High Court Gives Narrow Victory to Baker in Gay Wedding Case
Monday, June 4, 2018 at 3:36PM
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WASHINGTON (Reuters) - The U.S. Supreme Court on Monday handed a victory on narrow grounds to a Colorado baker who refused based on his Christian beliefs to make a wedding cake for a gay couple, stopping short of setting a major precedent allowing people to claim religious exemptions from anti-discrimination laws. 

The justices, in a 7-2 decision, said the Colorado Civil Rights Commission showed an impermissible hostility toward religion when it found that baker Jack Phillips violated the state’s anti-discrimination law by rebuffing gay couple David Mullins and Charlie Craig in 2012. The state law bars businesses from refusing service based on race, sex, marital status or sexual orientation. 

The court concluded that the commission violated Phillips’ religious rights under the U.S. Constitution’s First Amendment. 

But the justices did not issue a definitive ruling on the circumstances under which people can seek exemptions from anti-discrimination laws based on religion. The decision also did not address important claims raised in the case including whether baking a cake is a kind of expressive act protected by the Constitution’s free speech guarantee. 

Two of the court’s four liberals, Stephen Breyer and Elena Kagan, joined the five conservative justices in the ruling authored by Justice Anthony Kennedy, who also wrote the landmark 2015 decision legalizing gay marriage nationwide.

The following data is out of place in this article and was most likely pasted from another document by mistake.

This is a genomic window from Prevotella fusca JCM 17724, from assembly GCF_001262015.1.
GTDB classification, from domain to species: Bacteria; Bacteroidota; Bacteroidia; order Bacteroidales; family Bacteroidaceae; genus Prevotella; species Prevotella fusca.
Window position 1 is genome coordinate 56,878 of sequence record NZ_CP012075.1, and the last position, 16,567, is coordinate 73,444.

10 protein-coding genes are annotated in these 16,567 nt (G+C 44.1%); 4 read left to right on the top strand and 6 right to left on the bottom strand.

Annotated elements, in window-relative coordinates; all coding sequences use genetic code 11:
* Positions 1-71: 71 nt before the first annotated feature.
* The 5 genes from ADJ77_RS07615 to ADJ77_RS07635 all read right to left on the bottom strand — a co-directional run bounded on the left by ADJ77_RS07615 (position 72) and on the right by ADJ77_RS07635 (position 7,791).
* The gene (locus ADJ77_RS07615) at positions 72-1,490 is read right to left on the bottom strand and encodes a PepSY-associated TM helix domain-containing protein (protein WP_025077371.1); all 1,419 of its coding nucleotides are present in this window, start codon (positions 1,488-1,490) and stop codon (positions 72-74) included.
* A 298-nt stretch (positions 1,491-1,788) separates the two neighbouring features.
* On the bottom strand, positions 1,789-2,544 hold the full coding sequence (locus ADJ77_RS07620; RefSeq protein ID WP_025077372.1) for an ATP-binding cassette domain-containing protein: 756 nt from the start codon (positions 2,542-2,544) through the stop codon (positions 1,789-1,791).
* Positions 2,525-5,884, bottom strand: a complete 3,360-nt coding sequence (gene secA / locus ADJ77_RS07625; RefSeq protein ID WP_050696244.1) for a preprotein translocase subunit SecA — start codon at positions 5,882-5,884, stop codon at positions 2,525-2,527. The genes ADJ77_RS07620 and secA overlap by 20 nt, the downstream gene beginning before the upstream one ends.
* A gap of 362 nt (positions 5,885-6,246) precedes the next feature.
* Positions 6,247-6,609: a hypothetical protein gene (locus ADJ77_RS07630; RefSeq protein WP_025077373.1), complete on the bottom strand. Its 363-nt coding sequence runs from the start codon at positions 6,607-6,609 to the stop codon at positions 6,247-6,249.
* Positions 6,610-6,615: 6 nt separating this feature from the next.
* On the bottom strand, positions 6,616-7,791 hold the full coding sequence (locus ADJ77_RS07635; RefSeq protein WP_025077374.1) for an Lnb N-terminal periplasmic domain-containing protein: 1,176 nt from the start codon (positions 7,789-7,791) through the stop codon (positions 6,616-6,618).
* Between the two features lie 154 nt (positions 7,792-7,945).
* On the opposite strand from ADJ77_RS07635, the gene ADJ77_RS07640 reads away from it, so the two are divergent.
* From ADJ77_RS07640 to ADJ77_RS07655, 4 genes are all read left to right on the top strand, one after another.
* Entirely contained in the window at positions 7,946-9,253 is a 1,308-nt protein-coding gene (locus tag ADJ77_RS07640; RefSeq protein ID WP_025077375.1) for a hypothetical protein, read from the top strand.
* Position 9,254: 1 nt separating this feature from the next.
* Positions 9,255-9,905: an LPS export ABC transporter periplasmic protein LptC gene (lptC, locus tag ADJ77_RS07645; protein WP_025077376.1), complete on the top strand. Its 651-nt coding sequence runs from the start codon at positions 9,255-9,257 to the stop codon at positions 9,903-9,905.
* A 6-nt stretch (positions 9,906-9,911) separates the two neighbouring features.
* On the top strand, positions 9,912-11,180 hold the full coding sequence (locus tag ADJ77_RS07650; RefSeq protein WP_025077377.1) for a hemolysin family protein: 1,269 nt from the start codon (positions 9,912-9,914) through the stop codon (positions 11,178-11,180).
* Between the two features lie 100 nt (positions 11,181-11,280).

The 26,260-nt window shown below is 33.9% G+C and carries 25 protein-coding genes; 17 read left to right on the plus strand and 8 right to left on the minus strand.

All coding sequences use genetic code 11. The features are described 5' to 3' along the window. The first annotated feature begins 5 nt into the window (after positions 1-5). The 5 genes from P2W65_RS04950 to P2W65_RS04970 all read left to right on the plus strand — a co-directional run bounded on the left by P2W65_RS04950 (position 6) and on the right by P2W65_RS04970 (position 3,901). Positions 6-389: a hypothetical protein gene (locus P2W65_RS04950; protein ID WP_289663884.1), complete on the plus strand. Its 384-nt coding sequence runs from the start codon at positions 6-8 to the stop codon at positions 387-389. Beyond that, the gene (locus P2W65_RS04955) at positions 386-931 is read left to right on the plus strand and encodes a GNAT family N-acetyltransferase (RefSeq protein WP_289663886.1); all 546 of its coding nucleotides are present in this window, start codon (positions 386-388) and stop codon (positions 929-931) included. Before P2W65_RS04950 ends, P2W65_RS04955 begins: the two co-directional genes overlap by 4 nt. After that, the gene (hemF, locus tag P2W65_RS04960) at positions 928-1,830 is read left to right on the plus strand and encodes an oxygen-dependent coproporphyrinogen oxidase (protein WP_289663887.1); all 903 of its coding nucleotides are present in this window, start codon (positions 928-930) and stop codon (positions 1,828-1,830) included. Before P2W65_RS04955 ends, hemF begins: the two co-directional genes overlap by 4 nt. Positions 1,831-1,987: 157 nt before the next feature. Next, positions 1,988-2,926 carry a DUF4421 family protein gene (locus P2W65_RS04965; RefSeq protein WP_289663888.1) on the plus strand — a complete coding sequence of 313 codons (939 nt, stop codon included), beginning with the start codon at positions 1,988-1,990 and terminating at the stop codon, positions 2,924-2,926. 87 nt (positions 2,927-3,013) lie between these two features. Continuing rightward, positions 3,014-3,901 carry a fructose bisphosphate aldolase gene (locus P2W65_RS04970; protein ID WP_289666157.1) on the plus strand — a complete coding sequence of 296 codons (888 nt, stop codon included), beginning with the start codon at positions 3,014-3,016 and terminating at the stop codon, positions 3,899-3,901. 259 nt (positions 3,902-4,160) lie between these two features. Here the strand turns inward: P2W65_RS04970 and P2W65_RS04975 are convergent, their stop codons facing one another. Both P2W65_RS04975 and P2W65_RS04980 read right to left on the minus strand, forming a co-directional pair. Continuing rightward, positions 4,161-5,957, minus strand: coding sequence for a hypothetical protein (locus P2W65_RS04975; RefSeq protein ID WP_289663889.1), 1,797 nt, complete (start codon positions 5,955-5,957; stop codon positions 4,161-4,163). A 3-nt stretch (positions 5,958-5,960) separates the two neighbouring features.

The baker case became a cultural flashpoint in the United States, underscoring the tensions between gay rights proponents and conservative Christians. 

Both sides claimed a measure of victory. The couple’s supporters noted that the ruling embraced the importance of gay rights and made it clear that businesses open to the public must serve everyone. The baker’s lawyers said the ruling emphasized that the government must respect religious beliefs. 

“Our society has come to the recognition that gay persons and gay couples cannot be treated as social outcasts or as inferior in dignity and worth,” Kennedy wrote. 

But Kennedy said the state commission’s hostility toward religion “was inconsistent with the First Amendment’s guarantee that our laws be applied in a manner that is neutral toward religion.” 

In one exchange at a 2014 hearing before the commission cited by Kennedy, former commissioner Diann Rice said that “freedom of religion, and religion, has been used to justify all kinds of discrimination throughout history, whether it be slavery, whether it be the Holocaust.” 

Kennedy said the commission ruled the opposite way in three cases brought against bakers in which the business owners refused to bake cakes containing messages that demeaned gay people or same-sex marriage.

Article originally appeared on The Anderson Observer (http://andersonobserver.com/).
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